A recent report from the Congressional Research Service (CRS) suggests that cryptocurrency losses did not cause the failures of Silvergate, Silicon Valley Bank, and Signature Bank. Instead, the report suggests that the driving force behind the bank runs was fear of crypto exposure. The CRS is a non-partisan agency that provides Congress with trusted resources and published ‘The Role of Cryptocurrency in the Failures of Silvergate, Silicon Valley, and Signature Banks’ on Tuesday.
Contrary to the popular narrative that the banks’ failures were caused by significant exposure to FTX and other failed crypto firms, or by losses from their own crypto products, the CRS report revealed that even the banks that did business with high-profile crypto failures had only limited exposure to their collapses. At Silvergate, for example, exposure to FTX was limited to holding deposits, which were less than 10% of Silvergate’s total. Celsius reportedly held $130 million at Signature, which in July 2022 represented little more than 0.1% of Signature’s total deposits. While FTX held deposits at Signature, those also represented around 0.1% of Signature’s deposits.
“It is tempting to look for causal relationships between banking failures and specific crypto industry failures,” the report said. “Perceptions of a bank’s riskiness because of its crypto exposure may have driven non-crypto firms/individuals to make significant withdrawals.”
The report suggests that the problems at these banks began as crypto prices fell precipitously throughout 2022. As digital asset prices fell, centralized crypto platforms and stablecoin issuers experienced redemptions, causing them to draw down deposits held at these banks. To meet withdrawal demand, banks sold ostensibly safe securities for losses, affecting their liquidity and, in some cases, their solvency.
Silvergate’s deposits fell by more than 50% in Q4 2022, while Signature’s deposits fell by approximately 15% during the same period. “So in this case, losses were not realized on crypto-related assets, but crypto deposit withdrawals caused banks to sell other assets at a loss.”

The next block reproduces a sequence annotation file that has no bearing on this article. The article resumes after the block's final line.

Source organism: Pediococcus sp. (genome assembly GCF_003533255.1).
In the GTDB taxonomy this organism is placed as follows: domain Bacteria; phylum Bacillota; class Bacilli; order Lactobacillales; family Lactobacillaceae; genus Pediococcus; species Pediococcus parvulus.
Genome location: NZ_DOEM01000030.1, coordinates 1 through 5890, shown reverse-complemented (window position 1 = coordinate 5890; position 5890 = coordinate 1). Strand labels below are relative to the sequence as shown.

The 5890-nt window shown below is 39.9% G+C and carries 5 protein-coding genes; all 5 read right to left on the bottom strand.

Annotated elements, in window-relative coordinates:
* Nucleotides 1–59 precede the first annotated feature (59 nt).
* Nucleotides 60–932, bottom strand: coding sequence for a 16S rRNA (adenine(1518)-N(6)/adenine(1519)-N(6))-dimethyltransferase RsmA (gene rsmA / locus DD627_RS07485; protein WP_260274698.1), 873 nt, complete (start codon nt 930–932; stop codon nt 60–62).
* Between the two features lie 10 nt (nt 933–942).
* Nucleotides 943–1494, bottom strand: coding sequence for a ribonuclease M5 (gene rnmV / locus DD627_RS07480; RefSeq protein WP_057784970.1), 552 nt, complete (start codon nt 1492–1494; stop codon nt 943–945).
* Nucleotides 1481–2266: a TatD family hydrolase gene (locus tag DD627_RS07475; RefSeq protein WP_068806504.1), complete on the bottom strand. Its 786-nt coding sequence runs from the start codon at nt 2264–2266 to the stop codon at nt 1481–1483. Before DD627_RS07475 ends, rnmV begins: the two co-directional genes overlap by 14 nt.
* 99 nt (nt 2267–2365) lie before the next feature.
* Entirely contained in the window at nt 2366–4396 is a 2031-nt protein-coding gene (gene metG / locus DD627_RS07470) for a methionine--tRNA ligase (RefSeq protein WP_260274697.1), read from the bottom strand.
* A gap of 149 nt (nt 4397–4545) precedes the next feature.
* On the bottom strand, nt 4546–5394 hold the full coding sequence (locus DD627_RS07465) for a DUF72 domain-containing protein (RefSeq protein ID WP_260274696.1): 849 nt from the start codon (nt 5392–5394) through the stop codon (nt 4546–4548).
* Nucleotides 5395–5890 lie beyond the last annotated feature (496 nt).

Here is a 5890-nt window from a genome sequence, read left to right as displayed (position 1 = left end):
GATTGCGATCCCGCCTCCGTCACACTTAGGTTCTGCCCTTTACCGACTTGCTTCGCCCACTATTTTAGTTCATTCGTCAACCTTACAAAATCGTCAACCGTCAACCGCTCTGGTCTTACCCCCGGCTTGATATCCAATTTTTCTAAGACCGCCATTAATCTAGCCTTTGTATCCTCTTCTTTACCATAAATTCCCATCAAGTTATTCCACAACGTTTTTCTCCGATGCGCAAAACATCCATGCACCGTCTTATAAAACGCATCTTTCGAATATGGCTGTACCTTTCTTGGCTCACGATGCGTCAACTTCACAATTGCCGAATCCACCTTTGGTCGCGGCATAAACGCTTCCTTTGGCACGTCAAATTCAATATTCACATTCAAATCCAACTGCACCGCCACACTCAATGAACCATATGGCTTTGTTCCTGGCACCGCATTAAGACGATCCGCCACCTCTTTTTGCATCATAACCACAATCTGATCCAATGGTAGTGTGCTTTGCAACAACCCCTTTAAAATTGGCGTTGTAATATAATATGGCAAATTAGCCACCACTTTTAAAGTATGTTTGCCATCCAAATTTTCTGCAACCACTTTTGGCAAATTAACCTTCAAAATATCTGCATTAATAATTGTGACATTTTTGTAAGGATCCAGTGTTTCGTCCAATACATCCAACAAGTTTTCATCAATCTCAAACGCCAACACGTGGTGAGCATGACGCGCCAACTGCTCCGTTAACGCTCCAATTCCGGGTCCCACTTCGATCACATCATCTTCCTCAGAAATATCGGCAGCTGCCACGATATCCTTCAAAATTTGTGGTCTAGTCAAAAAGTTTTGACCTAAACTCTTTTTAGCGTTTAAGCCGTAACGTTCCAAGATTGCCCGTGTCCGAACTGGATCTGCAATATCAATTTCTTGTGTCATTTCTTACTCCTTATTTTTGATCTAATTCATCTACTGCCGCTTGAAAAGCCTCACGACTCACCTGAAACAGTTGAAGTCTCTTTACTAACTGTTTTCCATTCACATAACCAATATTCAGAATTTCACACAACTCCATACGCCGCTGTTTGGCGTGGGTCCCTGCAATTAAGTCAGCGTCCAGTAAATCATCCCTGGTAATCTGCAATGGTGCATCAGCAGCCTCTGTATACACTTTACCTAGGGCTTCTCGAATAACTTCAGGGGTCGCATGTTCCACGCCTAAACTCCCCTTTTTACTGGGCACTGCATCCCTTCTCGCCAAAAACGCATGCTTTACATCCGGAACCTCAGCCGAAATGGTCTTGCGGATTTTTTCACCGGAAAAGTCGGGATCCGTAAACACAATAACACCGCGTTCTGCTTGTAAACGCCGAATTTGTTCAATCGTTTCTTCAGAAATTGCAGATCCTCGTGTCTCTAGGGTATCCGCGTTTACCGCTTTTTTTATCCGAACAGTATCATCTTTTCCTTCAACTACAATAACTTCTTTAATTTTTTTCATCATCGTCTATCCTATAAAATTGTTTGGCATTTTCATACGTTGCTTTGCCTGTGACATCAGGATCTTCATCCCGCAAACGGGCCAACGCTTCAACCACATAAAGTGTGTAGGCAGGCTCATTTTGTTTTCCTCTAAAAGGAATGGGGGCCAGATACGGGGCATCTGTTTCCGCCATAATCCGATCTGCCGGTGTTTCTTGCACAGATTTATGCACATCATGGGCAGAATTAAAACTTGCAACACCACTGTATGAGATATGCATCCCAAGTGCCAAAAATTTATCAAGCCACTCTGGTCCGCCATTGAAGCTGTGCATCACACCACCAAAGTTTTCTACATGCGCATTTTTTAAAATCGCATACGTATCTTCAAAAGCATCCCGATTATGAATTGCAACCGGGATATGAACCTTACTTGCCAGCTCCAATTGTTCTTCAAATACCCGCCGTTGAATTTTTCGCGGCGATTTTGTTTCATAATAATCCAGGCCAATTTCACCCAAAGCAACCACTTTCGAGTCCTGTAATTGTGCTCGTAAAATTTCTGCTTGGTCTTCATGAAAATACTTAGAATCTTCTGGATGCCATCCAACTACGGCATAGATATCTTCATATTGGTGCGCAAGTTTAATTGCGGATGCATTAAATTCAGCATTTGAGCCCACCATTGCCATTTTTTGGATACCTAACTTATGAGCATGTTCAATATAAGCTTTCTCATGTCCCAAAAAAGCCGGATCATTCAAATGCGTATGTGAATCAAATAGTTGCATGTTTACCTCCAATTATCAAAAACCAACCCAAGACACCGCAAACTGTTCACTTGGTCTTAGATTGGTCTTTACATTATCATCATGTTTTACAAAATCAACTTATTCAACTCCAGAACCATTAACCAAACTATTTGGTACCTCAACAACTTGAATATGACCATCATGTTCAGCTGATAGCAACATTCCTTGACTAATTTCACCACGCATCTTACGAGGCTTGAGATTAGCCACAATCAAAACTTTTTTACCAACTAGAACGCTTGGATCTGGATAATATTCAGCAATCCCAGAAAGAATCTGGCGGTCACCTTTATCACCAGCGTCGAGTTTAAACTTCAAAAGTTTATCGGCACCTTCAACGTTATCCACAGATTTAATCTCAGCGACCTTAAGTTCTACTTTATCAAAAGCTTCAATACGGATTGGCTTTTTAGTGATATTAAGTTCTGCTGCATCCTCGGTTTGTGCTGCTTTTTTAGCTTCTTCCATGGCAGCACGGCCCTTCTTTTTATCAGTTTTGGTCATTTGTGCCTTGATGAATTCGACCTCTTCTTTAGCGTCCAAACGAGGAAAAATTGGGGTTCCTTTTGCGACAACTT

The report concludes by saying that “the loss of two crypto-friendly banks has revived concerns that crypto firms lack banking options” and that banks may still be spurning the industry, despite banking regulators claiming that banks were “neither prohibited nor discouraged” from banking crypto firms. The report suggests that “hesitancy to bank crypto may also highlight broader uncertainty regarding what constitutes appropriate practices in the absence of a more robust regulatory framework.”
It’s worth noting that 90% of Silvergate’s deposits came from crypto clients at the time of its collapse, which was actually down from over 98% at the end of 2021. However, the report suggests that even with such a high proportion of crypto clients, losses were not realized on crypto-related assets.
The CRS report contradicts the popular narrative that crypto losses caused the collapses of Silicon Valley Bank and Signature Bank, or even Silvergate. Instead, it suggests that the bank runs were caused by fear of crypto exposure. Despite banking regulators claiming that banks were not prohibited from banking crypto firms, the report suggests that banks may still be spurning the industry due to broader uncertainty regarding appropriate practices in the absence of a more robust regulatory framework.